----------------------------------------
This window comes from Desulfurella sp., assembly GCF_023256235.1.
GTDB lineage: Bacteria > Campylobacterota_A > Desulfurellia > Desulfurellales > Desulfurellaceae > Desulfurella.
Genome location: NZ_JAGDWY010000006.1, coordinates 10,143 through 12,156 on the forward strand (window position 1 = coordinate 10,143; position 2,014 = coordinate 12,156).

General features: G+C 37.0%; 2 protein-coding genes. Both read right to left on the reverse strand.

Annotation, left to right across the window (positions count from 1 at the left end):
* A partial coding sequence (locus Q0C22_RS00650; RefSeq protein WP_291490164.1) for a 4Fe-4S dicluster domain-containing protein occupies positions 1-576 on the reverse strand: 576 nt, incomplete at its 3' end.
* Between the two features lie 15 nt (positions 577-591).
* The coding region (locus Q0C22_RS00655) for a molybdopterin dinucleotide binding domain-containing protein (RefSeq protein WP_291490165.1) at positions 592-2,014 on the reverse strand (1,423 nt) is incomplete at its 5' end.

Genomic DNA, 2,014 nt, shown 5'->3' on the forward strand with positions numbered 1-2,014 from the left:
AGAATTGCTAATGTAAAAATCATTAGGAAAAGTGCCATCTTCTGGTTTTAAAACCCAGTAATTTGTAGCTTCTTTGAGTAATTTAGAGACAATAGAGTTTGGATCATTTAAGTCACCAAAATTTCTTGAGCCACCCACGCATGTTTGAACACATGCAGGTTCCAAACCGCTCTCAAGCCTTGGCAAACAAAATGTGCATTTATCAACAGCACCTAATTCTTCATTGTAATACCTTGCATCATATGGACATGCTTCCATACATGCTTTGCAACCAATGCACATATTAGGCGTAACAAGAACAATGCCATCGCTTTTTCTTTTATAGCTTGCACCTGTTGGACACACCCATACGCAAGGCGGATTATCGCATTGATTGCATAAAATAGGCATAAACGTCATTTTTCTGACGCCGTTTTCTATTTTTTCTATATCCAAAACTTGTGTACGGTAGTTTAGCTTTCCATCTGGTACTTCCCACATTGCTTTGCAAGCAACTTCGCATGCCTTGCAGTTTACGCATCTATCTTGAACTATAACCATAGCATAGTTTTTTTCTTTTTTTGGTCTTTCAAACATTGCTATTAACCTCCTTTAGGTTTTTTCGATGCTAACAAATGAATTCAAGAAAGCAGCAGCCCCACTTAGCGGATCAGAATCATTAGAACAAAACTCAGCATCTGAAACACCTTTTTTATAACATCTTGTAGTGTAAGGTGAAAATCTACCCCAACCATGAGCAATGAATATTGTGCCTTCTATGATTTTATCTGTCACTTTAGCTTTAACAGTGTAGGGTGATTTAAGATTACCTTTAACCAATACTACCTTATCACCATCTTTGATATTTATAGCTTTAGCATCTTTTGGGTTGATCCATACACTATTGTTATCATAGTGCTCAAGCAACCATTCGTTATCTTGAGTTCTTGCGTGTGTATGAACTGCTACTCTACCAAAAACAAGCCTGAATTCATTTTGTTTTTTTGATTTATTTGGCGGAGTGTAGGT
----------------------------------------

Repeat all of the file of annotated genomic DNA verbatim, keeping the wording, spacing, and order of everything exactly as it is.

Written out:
This window comes from Desulfurella sp., assembly GCF_023256235.1.
GTDB lineage: Bacteria > Campylobacterota_A > Desulfurellia > Desulfurellales > Desulfurellaceae > Desulfurella.
Genome location: NZ_JAGDWY010000006.1, coordinates 10,143 through 12,156 on the forward strand (window position 1 = coordinate 10,143; position 2,014 = coordinate 12,156).

General features: G+C 37.0%; 2 protein-coding genes. Both read right to left on the reverse strand.

Annotation, left to right across the window (positions count from 1 at the left end):
* A partial coding sequence (locus Q0C22_RS00650; RefSeq protein WP_291490164.1) for a 4Fe-4S dicluster domain-containing protein occupies positions 1-576 on the reverse strand: 576 nt, incomplete at its 3' end.
* Between the two features lie 15 nt (positions 577-591).
* The coding region (locus Q0C22_RS00655) for a molybdopterin dinucleotide binding domain-containing protein (RefSeq protein WP_291490165.1) at positions 592-2,014 on the reverse strand (1,423 nt) is incomplete at its 5' end.

Genomic DNA, 2,014 nt, shown 5'->3' on the forward strand with positions numbered 1-2,014 from the left:
AGAATTGCTAATGTAAAAATCATTAGGAAAAGTGCCATCTTCTGGTTTTAAAACCCAGTAATTTGTAGCTTCTTTGAGTAATTTAGAGACAATAGAGTTTGGATCATTTAAGTCACCAAAATTTCTTGAGCCACCCACGCATGTTTGAACACATGCAGGTTCCAAACCGCTCTCAAGCCTTGGCAAACAAAATGTGCATTTATCAACAGCACCTAATTCTTCATTGTAATACCTTGCATCATATGGACATGCTTCCATACATGCTTTGCAACCAATGCACATATTAGGCGTAACAAGAACAATGCCATCGCTTTTTCTTTTATAGCTTGCACCTGTTGGACACACCCATACGCAAGGCGGATTATCGCATTGATTGCATAAAATAGGCATAAACGTCATTTTTCTGACGCCGTTTTCTATTTTTTCTATATCCAAAACTTGTGTACGGTAGTTTAGCTTTCCATCTGGTACTTCCCACATTGCTTTGCAAGCAACTTCGCATGCCTTGCAGTTTACGCATCTATCTTGAACTATAACCATAGCATAGTTTTTTTCTTTTTTTGGTCTTTCAAACATTGCTATTAACCTCCTTTAGGTTTTTTCGATGCTAACAAATGAATTCAAGAAAGCAGCAGCCCCACTTAGCGGATCAGAATCATTAGAACAAAACTCAGCATCTGAAACACCTTTTTTATAACATCTTGTAGTGTAAGGTGAAAATCTACCCCAACCATGAGCAATGAATATTGTGCCTTCTATGATTTTATCTGTCACTTTAGCTTTAACAGTGTAGGGTGATTTAAGATTACCTTTAACCAATACTACCTTATCACCATCTTTGATATTTATAGCTTTAGCATCTTTTGGGTTGATCCATACACTATTGTTATCATAGTGCTCAAGCAACCATTCGTTATCTTGAGTTCTTGCGTGTGTATGAACTGCTACTCTACCAAAAACAAGCCTGAATTCATTTTGTTTTTTTGATTTATTTGGCGGAGTGTAGGT